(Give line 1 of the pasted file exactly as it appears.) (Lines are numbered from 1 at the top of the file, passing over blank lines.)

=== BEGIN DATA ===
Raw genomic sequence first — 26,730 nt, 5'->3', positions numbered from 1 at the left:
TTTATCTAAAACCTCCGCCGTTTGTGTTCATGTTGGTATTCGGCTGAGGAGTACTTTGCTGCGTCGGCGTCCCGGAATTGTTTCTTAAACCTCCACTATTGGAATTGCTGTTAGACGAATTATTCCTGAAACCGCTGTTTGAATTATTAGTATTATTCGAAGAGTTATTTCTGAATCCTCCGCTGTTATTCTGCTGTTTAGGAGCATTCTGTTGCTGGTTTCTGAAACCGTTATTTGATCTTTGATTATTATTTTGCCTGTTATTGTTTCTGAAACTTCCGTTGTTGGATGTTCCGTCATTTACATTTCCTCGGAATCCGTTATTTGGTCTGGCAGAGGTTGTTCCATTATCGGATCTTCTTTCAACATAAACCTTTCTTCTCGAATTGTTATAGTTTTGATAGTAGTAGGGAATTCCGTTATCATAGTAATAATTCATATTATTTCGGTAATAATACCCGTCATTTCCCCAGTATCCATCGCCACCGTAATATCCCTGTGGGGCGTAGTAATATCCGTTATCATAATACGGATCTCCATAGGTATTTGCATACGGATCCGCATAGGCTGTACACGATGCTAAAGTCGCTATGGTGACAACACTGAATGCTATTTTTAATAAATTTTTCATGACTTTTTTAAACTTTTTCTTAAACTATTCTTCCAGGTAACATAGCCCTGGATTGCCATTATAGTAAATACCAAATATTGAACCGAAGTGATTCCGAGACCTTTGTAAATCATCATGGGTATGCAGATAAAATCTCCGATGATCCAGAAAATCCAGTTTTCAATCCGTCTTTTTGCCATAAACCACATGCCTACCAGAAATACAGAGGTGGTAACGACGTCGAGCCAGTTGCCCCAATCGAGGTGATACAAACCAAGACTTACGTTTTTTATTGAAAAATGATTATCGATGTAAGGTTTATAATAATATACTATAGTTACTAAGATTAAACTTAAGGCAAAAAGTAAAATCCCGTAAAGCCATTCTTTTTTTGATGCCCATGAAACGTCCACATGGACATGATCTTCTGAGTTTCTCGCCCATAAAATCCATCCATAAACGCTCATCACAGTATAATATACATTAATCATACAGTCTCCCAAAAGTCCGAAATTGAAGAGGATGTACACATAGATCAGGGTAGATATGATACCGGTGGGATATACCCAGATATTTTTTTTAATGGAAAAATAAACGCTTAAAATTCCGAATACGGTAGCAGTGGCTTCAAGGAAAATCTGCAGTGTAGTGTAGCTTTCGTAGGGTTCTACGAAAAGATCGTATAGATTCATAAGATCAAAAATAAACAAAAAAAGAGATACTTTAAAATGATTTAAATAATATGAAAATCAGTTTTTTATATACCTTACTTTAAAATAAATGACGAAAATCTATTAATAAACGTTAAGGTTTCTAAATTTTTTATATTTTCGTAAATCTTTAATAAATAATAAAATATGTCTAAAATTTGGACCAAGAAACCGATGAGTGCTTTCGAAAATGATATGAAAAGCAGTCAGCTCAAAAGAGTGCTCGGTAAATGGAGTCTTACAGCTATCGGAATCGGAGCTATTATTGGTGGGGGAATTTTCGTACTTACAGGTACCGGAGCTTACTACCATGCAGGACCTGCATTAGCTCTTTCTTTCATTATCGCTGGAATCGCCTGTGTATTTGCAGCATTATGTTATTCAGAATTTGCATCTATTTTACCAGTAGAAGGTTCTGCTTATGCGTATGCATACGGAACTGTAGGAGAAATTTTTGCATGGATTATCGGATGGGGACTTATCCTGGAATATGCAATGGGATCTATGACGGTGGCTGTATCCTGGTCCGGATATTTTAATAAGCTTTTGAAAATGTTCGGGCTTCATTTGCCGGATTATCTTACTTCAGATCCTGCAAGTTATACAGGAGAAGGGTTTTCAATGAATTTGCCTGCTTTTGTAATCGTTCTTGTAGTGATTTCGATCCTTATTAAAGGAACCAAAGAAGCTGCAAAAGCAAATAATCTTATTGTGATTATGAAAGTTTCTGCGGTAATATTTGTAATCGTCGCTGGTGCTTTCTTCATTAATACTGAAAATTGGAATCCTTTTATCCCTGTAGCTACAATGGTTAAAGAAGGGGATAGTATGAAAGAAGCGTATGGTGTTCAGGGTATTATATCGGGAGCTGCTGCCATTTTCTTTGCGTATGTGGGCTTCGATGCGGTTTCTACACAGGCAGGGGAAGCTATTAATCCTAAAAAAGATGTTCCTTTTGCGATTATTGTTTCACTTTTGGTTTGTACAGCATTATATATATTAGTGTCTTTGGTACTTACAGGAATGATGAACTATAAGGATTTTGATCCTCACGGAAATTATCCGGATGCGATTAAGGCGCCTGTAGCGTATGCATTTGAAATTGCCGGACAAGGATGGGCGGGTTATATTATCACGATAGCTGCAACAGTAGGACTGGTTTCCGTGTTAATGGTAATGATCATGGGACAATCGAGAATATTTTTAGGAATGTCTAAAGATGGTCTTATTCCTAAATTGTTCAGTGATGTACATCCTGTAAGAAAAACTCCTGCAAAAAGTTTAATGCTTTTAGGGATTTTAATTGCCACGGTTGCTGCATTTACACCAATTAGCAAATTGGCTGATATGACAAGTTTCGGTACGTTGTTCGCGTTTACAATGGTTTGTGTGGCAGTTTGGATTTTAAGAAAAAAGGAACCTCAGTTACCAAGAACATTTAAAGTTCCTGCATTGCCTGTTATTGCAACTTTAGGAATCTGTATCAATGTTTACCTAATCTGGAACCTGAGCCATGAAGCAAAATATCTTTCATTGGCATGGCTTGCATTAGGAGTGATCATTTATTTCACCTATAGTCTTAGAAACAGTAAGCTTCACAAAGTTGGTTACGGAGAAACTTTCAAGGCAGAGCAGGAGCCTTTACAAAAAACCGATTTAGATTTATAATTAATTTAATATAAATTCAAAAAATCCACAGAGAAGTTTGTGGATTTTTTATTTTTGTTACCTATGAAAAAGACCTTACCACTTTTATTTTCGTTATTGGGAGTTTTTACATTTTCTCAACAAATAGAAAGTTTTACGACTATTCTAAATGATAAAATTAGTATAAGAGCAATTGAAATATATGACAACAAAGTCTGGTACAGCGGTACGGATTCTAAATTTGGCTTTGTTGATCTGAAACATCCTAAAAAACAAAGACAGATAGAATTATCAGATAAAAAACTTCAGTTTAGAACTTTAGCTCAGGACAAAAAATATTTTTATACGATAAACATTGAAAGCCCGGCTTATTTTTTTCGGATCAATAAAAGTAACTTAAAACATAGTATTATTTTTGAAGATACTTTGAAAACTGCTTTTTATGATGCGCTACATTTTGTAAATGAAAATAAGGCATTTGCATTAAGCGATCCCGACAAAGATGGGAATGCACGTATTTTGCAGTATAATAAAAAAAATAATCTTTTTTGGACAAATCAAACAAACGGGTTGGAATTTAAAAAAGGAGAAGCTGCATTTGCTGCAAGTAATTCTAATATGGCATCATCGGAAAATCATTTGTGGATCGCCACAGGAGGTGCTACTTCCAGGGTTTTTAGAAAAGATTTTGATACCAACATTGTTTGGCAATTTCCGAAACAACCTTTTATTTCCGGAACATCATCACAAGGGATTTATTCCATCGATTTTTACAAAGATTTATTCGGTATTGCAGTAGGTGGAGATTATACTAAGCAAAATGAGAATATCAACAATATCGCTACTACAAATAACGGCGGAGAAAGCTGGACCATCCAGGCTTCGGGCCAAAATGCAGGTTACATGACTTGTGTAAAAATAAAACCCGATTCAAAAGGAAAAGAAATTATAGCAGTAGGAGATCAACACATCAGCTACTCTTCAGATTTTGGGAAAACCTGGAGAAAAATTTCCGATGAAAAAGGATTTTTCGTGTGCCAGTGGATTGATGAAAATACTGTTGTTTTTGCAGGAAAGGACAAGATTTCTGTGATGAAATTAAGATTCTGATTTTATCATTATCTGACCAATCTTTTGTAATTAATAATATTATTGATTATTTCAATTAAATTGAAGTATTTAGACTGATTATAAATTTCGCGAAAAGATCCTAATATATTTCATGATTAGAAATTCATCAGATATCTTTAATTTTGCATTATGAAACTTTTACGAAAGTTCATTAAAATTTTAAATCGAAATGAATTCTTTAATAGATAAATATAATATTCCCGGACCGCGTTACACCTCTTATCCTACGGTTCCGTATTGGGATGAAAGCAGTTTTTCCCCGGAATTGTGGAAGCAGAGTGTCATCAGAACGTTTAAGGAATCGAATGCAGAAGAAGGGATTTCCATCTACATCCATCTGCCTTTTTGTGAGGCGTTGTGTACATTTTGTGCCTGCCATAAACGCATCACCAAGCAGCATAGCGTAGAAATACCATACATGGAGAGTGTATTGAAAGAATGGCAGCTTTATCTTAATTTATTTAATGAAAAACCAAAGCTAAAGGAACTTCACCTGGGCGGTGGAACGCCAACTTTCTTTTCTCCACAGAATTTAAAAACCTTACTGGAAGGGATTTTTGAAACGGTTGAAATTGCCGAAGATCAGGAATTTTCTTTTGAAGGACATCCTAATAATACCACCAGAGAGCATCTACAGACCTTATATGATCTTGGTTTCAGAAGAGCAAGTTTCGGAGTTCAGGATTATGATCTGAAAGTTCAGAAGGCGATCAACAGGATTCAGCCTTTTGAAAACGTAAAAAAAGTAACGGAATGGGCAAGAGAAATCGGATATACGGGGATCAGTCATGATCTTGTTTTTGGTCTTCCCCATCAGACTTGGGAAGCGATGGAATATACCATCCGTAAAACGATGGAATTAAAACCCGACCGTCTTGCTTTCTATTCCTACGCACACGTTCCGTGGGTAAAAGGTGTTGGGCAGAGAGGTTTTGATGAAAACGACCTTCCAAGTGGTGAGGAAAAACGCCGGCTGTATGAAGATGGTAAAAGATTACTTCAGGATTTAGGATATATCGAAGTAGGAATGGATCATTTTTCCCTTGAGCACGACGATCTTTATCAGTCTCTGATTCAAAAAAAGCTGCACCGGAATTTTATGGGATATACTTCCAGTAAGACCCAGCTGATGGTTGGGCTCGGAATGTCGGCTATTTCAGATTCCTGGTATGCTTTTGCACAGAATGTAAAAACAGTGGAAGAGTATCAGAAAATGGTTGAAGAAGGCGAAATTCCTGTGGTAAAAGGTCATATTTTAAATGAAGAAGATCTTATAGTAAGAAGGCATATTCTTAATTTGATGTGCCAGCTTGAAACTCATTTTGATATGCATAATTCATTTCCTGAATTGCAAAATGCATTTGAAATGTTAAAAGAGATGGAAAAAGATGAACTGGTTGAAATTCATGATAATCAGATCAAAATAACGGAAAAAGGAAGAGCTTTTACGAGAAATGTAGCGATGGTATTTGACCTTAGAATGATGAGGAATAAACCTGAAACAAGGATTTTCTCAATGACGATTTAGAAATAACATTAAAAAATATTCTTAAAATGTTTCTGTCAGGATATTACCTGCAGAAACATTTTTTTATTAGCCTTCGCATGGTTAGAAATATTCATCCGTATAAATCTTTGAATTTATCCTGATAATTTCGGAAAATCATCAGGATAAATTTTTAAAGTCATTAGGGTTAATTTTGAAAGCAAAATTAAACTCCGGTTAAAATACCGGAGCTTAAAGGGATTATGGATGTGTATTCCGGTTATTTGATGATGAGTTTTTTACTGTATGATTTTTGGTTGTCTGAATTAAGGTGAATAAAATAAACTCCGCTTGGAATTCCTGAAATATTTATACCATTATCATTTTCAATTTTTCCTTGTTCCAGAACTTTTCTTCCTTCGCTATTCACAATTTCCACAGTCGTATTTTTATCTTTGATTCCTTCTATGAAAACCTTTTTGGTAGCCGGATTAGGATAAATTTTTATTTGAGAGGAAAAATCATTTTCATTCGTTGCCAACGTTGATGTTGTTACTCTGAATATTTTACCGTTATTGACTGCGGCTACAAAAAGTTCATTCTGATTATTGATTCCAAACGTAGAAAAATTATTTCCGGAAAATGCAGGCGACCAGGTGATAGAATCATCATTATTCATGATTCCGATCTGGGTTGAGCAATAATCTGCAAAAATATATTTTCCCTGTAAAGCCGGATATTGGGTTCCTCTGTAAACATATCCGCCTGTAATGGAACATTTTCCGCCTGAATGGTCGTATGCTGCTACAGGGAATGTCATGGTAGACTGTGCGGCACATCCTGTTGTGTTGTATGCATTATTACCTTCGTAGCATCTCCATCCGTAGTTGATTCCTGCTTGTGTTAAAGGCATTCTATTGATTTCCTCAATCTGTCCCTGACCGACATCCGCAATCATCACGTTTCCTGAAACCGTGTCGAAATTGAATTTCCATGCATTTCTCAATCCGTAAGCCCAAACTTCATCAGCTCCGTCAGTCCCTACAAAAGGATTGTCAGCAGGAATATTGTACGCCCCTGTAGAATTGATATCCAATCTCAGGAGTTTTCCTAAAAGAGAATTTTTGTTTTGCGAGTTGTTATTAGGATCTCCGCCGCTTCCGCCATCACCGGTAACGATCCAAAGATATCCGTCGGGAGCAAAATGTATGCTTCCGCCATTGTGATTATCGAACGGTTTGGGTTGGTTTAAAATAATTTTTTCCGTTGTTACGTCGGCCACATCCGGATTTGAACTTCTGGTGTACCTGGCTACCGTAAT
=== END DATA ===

Raw genomic sequence first — 26,730 nt, 5'->3', positions numbered from 1 at the left: